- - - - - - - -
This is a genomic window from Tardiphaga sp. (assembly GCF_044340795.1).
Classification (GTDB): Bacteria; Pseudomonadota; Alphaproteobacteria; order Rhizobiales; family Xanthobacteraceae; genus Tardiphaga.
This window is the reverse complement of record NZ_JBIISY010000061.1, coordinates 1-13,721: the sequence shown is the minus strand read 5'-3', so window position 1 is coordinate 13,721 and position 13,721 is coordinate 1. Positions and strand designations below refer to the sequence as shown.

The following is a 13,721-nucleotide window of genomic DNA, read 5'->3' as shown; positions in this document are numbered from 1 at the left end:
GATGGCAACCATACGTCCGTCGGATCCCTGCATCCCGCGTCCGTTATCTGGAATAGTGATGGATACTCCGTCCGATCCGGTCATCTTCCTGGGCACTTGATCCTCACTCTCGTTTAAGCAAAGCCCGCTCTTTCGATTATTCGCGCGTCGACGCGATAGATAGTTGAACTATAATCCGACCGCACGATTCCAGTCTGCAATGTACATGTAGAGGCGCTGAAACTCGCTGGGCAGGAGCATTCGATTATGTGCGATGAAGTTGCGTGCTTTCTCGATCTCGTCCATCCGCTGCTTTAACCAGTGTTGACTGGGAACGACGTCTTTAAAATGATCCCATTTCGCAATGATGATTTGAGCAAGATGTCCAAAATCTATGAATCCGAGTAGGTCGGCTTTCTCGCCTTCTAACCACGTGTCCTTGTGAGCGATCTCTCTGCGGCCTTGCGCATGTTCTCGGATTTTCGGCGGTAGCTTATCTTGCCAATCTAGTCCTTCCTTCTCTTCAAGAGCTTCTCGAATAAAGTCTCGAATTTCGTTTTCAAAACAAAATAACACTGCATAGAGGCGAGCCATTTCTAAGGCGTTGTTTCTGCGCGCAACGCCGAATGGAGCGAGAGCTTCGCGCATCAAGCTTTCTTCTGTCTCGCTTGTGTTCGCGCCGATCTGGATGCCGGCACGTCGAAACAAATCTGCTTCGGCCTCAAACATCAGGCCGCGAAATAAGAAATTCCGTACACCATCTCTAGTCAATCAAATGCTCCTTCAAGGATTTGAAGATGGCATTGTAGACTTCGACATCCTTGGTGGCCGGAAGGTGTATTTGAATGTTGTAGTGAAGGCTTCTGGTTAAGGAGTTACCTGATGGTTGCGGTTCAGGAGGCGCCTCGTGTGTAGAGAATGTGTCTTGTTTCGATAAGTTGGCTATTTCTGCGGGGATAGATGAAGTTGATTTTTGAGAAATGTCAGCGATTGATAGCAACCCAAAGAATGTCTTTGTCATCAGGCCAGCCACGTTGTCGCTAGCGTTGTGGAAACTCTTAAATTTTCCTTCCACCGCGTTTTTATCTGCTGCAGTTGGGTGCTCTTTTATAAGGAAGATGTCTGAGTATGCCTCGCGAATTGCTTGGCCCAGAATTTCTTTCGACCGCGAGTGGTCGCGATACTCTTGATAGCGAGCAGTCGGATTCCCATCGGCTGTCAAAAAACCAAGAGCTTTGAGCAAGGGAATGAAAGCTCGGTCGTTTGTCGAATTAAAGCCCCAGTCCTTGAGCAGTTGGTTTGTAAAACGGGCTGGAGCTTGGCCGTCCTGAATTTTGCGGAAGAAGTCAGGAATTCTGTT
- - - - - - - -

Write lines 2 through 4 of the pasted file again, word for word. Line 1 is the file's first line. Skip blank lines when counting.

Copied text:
Classification (GTDB): Bacteria; Pseudomonadota; Alphaproteobacteria; order Rhizobiales; family Xanthobacteraceae; genus Tardiphaga.
This window is the reverse complement of record NZ_JBIISY010000061.1, coordinates 1-13,721: the sequence shown is the minus strand read 5'-3', so window position 1 is coordinate 13,721 and position 13,721 is coordinate 1. Positions and strand designations below refer to the sequence as shown.

The following is a 13,721-nucleotide window of genomic DNA, read 5'->3' as shown; positions in this document are numbered from 1 at the left end: